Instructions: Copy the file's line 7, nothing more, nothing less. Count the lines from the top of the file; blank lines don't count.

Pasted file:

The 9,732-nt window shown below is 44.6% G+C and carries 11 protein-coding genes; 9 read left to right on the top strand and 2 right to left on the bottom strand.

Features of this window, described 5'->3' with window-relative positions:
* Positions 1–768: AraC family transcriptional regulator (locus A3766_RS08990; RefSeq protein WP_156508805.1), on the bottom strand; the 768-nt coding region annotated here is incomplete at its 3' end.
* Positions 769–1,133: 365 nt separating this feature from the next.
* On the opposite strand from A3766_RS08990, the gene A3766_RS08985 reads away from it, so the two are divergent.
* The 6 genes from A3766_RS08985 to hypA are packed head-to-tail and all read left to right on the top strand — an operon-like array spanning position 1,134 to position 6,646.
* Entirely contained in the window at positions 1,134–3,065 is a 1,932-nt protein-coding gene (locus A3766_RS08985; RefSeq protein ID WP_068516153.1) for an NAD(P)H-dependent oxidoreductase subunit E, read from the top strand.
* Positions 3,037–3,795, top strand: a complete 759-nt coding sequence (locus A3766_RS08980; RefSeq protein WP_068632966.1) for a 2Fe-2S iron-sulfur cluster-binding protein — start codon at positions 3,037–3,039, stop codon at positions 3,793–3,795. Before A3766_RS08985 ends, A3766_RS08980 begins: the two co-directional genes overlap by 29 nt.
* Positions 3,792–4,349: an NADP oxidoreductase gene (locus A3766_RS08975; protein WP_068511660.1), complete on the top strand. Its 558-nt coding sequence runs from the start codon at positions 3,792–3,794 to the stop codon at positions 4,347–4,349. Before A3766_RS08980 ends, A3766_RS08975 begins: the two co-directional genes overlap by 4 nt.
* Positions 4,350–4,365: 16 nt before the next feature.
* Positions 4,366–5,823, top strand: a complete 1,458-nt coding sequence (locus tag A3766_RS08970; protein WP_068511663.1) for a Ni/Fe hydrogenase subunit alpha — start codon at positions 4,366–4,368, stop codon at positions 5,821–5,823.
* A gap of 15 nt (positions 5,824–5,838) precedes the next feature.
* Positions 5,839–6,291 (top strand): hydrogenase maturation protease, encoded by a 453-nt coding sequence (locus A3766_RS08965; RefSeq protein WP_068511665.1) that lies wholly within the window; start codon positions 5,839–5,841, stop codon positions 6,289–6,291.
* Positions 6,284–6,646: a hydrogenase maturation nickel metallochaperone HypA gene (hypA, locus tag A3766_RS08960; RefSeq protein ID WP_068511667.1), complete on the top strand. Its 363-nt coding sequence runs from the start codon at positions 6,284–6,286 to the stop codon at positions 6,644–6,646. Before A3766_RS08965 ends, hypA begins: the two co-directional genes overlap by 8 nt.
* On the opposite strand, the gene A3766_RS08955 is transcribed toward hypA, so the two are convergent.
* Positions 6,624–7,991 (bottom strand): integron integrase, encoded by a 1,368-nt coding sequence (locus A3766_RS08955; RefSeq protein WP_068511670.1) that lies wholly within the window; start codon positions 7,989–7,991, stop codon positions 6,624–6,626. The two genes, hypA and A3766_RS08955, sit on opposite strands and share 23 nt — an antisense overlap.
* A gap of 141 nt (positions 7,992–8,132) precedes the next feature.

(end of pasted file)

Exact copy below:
* Entirely contained in the window at positions 1,134–3,065 is a 1,932-nt protein-coding gene (locus A3766_RS08985; RefSeq protein ID WP_068516153.1) for an NAD(P)H-dependent oxidoreductase subunit E, read from the top strand.